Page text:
In the liner notes to this album, Stan Getz comments about how producer Herb Alpert showed him aspects of recording he had never experienced before. In this case, it's how to over-produce without overwhelming a lead soloist, as Alpert loads up this date with synthesizer players, electric instruments, and effects as a backdrop for the ultra-cool tenor of Getz. While not going overboard, it would have been nice to hear this music without the caramel-thick arrangements, leaving just Getz and a rhythm section to play sans the unnecessary sugarcoating. Initially released about a year before Getz passed away, the end result is a lazy and far too sweet group of pieces that muck up romance in a smothering fashion. Where string arrangements can sound beautiful, the sleepy synths on "Waltz for Stan" and echoplexed sax during "Madrugada" and especially the nine-minute ambling "Midnight Ride" are not just a trifle overbearing. Eddie del Barrio's "Coba" fares better in a fusion-on-the-rock-side mode mixed with Brazilian tropicalia, while the title track utilizes an acoustic big band mixed with synths and electric piano in a ballad-to-light-samba-to-heavy-beats sauce. "Española" starts with an out of tune electric bass guitar followed by some clichéd electric guitar from Michael Landau, while "Amorous Cat" reflects its title in a light funk rhythm. Some very good players are included, like drummer Jeff Porcaro (Toto), percussionist Paulinho Da Costa, acoustic guitarist Oscar Castro-Neves, and keyboardist Kenny Barron, with George Bohanon and Oscar Brashear in the big-band horn section. Otherwise, this recording is far from essential music made by Stan Getz, more suitable for mood music elevator wallpaper than a substantive listening experience.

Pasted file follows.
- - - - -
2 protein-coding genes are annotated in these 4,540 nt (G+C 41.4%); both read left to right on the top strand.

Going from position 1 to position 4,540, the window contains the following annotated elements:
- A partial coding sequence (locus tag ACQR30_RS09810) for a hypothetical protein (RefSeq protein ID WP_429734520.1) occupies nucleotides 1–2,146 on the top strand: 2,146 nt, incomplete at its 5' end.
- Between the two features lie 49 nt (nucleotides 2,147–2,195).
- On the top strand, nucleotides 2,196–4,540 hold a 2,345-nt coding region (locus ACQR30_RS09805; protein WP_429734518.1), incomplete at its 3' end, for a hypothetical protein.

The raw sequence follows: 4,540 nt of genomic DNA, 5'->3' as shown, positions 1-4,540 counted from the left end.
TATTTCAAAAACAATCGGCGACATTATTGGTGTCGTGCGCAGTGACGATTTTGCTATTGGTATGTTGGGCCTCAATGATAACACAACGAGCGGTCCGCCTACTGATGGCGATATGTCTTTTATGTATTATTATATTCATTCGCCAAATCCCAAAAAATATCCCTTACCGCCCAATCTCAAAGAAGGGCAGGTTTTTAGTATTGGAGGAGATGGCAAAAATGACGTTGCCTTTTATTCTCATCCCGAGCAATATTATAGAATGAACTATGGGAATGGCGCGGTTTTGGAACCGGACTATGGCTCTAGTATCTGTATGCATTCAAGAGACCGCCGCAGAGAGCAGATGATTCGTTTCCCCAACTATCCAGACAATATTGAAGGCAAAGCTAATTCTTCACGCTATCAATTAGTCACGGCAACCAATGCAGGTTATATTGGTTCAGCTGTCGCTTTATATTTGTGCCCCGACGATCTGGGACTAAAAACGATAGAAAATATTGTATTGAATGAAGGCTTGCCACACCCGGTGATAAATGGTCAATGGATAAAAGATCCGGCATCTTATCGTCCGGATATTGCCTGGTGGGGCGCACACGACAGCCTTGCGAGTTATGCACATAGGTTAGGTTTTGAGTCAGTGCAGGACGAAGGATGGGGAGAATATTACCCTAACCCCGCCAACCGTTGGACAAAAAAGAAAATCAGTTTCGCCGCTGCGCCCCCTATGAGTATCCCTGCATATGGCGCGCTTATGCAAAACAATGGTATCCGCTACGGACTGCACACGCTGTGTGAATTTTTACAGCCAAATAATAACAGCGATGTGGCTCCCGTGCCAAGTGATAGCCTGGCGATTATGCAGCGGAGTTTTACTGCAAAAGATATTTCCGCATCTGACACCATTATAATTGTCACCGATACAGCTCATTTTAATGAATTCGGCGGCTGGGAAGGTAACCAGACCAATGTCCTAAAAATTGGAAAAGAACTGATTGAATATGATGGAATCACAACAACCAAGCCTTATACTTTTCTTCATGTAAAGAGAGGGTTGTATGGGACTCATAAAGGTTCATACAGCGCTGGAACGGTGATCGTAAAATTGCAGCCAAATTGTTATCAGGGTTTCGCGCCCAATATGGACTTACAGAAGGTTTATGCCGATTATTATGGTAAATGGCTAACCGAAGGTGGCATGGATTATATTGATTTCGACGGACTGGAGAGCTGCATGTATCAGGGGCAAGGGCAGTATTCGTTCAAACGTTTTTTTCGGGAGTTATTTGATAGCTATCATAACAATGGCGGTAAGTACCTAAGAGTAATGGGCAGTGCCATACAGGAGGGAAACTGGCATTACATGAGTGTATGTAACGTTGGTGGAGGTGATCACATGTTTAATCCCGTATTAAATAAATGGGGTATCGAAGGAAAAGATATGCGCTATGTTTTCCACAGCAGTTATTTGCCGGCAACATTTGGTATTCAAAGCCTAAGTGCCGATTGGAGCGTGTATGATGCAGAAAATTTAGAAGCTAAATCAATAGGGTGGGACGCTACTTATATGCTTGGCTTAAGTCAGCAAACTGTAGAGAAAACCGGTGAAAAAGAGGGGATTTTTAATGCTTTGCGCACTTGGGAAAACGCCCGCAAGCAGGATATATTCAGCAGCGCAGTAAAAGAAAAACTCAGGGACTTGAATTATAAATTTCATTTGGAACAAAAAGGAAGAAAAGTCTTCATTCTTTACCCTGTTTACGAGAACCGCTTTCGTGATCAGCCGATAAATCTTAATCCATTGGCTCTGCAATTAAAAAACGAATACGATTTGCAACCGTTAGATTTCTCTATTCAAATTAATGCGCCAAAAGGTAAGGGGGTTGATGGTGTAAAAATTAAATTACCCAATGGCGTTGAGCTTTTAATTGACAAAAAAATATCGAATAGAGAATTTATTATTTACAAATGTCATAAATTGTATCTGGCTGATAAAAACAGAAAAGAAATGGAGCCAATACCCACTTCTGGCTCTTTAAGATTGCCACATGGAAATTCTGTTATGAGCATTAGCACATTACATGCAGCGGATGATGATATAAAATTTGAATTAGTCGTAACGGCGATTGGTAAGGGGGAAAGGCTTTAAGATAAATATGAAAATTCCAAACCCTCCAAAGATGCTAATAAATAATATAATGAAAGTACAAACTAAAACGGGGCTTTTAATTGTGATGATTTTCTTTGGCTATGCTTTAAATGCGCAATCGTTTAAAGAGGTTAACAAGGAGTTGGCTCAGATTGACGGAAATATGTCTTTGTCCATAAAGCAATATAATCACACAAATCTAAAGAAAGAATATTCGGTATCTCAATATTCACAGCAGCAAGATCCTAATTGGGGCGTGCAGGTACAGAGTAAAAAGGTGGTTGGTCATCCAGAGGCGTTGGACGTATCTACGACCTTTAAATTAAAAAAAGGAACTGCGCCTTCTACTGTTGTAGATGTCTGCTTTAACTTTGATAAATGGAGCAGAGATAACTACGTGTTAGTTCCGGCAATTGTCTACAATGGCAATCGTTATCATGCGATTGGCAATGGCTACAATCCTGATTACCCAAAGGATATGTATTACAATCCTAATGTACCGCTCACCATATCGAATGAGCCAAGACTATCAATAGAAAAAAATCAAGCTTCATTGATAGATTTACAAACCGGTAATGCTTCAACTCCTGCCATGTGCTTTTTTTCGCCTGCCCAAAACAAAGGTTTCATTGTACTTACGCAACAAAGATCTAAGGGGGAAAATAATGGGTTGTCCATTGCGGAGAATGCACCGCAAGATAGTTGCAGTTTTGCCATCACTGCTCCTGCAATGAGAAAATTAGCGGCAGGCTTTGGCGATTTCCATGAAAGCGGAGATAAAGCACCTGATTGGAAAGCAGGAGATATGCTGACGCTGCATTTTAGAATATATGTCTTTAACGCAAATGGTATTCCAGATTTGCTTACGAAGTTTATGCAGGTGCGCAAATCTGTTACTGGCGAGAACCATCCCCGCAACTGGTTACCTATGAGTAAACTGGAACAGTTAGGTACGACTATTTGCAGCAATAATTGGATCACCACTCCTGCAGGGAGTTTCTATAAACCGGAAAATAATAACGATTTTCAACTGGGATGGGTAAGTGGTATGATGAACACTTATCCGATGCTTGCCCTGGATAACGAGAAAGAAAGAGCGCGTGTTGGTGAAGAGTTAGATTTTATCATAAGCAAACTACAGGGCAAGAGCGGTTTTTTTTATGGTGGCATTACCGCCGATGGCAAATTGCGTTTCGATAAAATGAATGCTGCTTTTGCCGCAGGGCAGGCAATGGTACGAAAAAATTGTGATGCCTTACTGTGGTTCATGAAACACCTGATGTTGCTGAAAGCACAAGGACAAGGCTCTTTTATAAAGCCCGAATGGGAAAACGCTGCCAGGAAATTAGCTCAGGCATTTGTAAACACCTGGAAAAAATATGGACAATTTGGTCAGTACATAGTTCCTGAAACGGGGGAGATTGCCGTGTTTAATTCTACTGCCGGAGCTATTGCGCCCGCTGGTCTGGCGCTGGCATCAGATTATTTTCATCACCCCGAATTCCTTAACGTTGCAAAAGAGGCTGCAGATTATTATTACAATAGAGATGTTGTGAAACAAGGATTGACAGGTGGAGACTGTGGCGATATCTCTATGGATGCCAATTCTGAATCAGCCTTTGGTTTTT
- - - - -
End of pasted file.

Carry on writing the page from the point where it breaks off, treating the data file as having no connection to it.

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AllMusic Review by Michael G. Nastos